for the Spain they believed to be better:
Peace Museum in Gernika

On 26th April 1937, during the Spanish Civil War, the city of Gernika was swept to the ground by German and Italian planes from the Condor Legion and the  Aviazione Legionaria,  sent by Hitler and Mussolini to support Franco's troops. For nearly four hours, bombs dropped on Guernica in an "experiment" for blitzkrieg's tactics and the bombing of civilians seen in later wars.
One of the reasons Gernika was chosen for the bombing is due to its importance both politically and historically. Underneath the Gernika tree’s branches, Basques were granted autonomy in the Middle Ages. Next to the tree is the Biscayan Assembly, a place where the political leaders have meet to decide the fate of their people over the ages.  The Gernika bombing was deliberately made on Monday because it was known that Basques outside Guernica would travel to the city on Market Day, thereby giving German and Italian aircraft pilots a chance to kill so many innocent people as possible.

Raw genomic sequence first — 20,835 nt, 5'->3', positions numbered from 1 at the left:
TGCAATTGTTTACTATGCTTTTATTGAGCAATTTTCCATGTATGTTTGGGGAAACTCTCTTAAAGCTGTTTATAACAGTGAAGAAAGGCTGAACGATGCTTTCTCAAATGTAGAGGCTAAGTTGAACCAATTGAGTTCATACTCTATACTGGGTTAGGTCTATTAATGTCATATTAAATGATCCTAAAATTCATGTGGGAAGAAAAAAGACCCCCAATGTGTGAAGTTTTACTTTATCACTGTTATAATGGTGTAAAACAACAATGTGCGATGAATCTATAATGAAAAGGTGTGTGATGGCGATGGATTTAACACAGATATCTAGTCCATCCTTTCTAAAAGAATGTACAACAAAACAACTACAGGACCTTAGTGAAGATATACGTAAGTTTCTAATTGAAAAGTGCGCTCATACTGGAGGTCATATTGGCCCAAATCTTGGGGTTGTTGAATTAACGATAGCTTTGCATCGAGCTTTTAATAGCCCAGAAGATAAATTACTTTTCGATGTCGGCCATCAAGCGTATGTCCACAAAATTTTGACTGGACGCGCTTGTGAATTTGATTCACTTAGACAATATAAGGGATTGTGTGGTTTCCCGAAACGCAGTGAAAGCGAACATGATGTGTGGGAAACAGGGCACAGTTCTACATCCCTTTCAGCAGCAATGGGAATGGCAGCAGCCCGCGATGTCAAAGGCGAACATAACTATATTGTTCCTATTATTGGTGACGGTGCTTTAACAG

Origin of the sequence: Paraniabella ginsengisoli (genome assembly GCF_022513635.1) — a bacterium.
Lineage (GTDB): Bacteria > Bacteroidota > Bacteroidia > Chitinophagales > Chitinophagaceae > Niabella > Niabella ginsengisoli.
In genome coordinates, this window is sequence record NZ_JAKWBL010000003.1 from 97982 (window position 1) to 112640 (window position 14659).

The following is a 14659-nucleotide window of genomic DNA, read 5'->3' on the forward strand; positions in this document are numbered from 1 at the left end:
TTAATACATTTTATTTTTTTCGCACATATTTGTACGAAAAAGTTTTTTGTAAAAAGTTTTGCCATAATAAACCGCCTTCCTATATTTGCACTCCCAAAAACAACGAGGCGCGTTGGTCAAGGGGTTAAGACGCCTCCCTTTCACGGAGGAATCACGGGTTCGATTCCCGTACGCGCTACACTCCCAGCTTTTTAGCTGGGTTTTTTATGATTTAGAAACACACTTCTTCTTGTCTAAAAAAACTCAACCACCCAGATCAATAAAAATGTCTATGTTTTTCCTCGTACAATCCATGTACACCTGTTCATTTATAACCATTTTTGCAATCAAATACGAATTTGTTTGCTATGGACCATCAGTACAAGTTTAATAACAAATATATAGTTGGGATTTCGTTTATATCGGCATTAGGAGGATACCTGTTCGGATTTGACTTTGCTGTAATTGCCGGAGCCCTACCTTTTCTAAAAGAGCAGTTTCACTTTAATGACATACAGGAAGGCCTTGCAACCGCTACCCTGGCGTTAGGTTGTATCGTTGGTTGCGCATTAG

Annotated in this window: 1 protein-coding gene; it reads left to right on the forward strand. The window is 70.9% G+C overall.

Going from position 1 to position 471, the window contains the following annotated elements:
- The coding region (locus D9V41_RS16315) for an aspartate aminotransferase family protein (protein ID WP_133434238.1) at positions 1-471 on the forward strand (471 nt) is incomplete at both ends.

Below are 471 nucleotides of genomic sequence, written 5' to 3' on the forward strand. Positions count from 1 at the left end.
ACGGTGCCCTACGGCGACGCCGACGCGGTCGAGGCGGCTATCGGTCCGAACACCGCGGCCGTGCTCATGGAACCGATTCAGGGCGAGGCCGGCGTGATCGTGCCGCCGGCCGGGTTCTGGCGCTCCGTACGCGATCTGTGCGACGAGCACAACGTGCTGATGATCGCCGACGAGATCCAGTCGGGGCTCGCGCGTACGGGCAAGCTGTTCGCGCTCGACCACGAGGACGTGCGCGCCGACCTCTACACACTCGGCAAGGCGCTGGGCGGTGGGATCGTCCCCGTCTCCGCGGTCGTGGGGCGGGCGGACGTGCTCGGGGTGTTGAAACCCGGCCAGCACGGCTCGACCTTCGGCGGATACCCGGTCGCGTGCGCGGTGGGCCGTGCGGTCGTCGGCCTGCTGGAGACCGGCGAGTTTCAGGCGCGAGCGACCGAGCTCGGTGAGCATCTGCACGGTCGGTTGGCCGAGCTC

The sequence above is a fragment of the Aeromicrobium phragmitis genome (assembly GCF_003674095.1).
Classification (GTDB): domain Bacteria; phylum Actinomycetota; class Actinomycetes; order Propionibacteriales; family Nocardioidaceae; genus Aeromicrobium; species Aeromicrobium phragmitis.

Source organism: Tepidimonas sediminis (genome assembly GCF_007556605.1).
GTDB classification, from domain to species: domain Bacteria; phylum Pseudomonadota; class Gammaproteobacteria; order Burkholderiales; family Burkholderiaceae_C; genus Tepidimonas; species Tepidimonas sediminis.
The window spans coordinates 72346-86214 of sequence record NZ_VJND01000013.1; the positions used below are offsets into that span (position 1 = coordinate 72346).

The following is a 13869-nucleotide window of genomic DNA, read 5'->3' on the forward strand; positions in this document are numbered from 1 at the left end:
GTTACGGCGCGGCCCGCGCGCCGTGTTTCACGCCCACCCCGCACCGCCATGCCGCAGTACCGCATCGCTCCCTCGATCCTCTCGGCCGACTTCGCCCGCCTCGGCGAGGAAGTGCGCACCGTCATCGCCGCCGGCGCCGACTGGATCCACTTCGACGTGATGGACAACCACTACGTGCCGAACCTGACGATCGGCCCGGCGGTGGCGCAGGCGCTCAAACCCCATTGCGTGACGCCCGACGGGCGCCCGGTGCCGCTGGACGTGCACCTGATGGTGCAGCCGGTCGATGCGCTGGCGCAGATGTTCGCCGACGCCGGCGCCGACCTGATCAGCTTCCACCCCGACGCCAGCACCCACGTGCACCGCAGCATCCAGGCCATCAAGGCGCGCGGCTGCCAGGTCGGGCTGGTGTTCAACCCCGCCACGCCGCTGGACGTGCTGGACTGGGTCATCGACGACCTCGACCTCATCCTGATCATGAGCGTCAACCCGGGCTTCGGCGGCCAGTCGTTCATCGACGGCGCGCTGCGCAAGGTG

Gernika Peace Museum, opened in 1998, is an interactive museum which takes visitors back to 26th April 1937, when bombs and fire rained down from the sky and the streets of Gernika were razed to the ground. According to the official site of Gernika-Lumo council “its impressive, comprehensive exhibition of photographs and audiovisual records containing accounts of survivors of the tragedy make it a place not to be missed”.
The Gernika Peace Museum targets at creating an attractive and dynamic area that does not expect to impose absolute truths, but invites visitors to ask themselves and talk about peace. The motto of the museum states that "It is a museum to remember, a museum for the future".
These photos were taken in December 2020.

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